Senator Dianne Feinstein of California today urged the Obama administration to change FDA food labeling regulations to include a provision for indicating when foods or ingredients come from a genetically modified source.
In a press release, the senator’s office included the full text of a letter sent to President Obama’s office (at the bottom of this post). The letter urges the President to re-evaluate the Food and Drug Administration’s “outdated” policy on labeling, indicating that the prevalence of genetically modified foods in the marketplace has increased dramatically since the policy was reviewed in 1992–over twenty years ago.
While some retailers voluntarily label genetically modified products, the practice is not required. The senator cites a New York Times poll from this summer finding that 93% of Americans support indicating on product labels when food contains genetically modified. Despite such a high level of support in public opinion, a state-level initiative in California to require GMO labeling failed to pass in 2012.
Because GMO foods are not currently required to be labeled one way or the other, consumers with preferences have a difficult time making informed decisions when they choose to buy products.
The full text of Sen. Feinstein’s letter reads:
Dear President Obama,
I am writing today to urge you to take administrative action to require the mandatory labeling of genetically engineered foods and ingredients. It is my strong opinion that consumers have the right to know whether their food originates from genetically modified organisms. Your administration should re-evaluate the Food & Drug Administration’s outdated policy that genetically engineered food does not need to disclose this fact on required labels.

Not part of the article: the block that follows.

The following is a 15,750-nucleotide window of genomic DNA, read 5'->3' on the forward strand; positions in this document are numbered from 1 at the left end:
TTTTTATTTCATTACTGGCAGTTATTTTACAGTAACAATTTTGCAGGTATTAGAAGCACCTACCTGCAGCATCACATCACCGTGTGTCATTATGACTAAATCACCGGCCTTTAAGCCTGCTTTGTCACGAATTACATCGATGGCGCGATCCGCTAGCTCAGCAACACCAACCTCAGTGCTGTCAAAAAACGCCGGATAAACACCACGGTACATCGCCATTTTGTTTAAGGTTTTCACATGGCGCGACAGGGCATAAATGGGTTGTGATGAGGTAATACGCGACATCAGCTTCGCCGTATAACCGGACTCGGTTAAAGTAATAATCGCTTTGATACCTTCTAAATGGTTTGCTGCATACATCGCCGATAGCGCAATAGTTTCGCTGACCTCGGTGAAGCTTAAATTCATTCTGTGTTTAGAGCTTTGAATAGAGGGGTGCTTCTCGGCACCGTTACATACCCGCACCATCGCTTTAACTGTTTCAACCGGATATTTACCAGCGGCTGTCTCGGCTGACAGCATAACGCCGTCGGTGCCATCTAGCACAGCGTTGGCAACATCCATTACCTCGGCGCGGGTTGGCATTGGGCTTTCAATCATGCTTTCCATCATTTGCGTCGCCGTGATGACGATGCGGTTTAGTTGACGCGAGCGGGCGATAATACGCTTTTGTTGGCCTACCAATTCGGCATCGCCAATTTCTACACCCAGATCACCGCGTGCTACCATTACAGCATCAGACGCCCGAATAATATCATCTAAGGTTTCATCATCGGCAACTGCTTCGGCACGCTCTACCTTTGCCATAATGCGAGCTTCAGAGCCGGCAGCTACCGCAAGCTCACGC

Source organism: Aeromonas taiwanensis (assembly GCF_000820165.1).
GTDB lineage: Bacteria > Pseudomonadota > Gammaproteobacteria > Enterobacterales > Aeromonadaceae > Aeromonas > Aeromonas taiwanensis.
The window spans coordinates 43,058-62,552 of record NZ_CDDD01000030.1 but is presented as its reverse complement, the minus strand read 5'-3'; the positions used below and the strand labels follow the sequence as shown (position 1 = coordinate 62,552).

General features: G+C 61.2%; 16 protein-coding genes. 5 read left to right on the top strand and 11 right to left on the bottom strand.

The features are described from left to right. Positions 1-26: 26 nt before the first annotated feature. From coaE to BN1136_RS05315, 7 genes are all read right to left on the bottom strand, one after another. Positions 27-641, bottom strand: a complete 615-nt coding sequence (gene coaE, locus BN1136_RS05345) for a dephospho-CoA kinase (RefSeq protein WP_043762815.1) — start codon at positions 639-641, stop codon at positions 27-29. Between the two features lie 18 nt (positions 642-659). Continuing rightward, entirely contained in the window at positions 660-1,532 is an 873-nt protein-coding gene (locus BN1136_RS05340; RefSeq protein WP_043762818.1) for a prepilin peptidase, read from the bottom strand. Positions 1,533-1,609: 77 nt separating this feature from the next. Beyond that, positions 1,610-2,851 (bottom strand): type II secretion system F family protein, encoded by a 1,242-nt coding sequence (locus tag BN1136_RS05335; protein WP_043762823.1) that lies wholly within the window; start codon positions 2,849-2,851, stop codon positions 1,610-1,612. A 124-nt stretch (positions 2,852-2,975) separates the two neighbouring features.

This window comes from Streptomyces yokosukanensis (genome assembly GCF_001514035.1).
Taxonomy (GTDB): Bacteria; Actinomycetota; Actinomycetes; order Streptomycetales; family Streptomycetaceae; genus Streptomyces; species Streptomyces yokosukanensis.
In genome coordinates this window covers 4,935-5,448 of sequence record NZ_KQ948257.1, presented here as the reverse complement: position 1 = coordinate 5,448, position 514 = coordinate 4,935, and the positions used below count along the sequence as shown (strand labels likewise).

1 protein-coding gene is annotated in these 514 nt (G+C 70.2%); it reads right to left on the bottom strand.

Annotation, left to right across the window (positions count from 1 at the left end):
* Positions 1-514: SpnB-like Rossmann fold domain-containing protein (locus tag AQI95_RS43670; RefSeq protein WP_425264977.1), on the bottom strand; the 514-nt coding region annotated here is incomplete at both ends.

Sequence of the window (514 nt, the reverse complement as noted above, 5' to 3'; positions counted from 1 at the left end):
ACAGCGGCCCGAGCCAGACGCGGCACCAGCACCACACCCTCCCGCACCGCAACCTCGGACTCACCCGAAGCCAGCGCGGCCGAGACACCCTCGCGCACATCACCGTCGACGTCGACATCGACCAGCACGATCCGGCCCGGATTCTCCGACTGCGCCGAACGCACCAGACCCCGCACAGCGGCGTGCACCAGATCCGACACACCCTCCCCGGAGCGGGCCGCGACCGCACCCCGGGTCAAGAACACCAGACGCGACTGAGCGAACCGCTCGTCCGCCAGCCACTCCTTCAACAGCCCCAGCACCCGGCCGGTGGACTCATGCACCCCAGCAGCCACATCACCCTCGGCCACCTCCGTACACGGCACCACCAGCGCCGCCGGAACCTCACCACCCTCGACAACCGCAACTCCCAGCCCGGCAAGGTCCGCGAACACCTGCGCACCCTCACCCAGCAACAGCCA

It is my view that the FDA does have the authority to require labeling for genetically engineered food products. The Food, Drug, & Cosmetic Act (FD&C) prohibits the misbranding of food articles, which includes if a label is “misleading.” The FD&C defines misleading to include a failure to “reveal facts material” about a food product. The FDA has interpreted these provisions in a 1992 statement of policy such that the fact of whether a food product is genetically engineered is not necessarily a material fact that must be provided to consumers.
Since 1992, the number and type of genetically engineered foods has vastly changed, including the pending application of the first genetically engineered animal, AquaAdvatage Salmon. It is also clear that consumer interest in whether their food is genetically engineered has increased dramatically, as a poll conducted by the New York Times in July found that 93% of Americans favor GE labeling. Given these facts, I believe that genetic engineering is clearly of material importance to American consumers, and thus the outdated policy position the FDA took over 21 years ago on labeling should be revised.
Please act in the best interest of American consumers and use your authority to require labeling of genetically engineered foods. Thank you for your time and consideration of my views. Please do not hesitate to contact me.
United States Senator